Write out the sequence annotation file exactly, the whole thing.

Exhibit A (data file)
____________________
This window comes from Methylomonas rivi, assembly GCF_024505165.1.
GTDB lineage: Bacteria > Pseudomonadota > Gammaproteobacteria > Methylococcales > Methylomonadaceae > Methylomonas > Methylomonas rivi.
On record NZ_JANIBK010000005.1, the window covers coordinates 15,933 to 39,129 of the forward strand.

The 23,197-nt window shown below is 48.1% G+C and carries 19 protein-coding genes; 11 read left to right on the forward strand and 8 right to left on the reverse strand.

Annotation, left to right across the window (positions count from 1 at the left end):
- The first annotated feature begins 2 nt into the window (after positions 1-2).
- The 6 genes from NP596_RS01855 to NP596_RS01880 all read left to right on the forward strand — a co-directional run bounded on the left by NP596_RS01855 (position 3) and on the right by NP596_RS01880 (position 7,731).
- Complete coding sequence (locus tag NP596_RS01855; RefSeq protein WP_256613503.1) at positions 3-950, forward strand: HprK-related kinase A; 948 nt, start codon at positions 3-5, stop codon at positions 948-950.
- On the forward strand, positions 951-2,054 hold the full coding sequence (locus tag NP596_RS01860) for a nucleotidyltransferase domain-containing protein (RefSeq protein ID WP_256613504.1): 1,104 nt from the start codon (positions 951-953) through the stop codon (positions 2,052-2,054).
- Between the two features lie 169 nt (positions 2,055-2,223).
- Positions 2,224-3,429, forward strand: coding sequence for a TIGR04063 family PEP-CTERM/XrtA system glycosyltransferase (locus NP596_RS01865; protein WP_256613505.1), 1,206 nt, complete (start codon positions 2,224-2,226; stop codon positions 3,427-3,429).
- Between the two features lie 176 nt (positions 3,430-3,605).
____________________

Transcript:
This window comes from Methylomonas rivi, assembly GCF_024505165.1.
GTDB lineage: Bacteria > Pseudomonadota > Gammaproteobacteria > Methylococcales > Methylomonadaceae > Methylomonas > Methylomonas rivi.
On record NZ_JANIBK010000005.1, the window covers coordinates 15,933 to 39,129 of the forward strand.

The 23,197-nt window shown below is 48.1% G+C and carries 19 protein-coding genes; 11 read left to right on the forward strand and 8 right to left on the reverse strand.

Annotation, left to right across the window (positions count from 1 at the left end):
- The first annotated feature begins 2 nt into the window (after positions 1-2).
- The 6 genes from NP596_RS01855 to NP596_RS01880 all read left to right on the forward strand — a co-directional run bounded on the left by NP596_RS01855 (position 3) and on the right by NP596_RS01880 (position 7,731).
- Complete coding sequence (locus tag NP596_RS01855; RefSeq protein WP_256613503.1) at positions 3-950, forward strand: HprK-related kinase A; 948 nt, start codon at positions 3-5, stop codon at positions 948-950.
- On the forward strand, positions 951-2,054 hold the full coding sequence (locus tag NP596_RS01860) for a nucleotidyltransferase domain-containing protein (RefSeq protein ID WP_256613504.1): 1,104 nt from the start codon (positions 951-953) through the stop codon (positions 2,052-2,054).
- Between the two features lie 169 nt (positions 2,055-2,223).
- Positions 2,224-3,429, forward strand: coding sequence for a TIGR04063 family PEP-CTERM/XrtA system glycosyltransferase (locus NP596_RS01865; protein WP_256613505.1), 1,206 nt, complete (start codon positions 2,224-2,226; stop codon positions 3,427-3,429).
- Between the two features lie 176 nt (positions 3,430-3,605).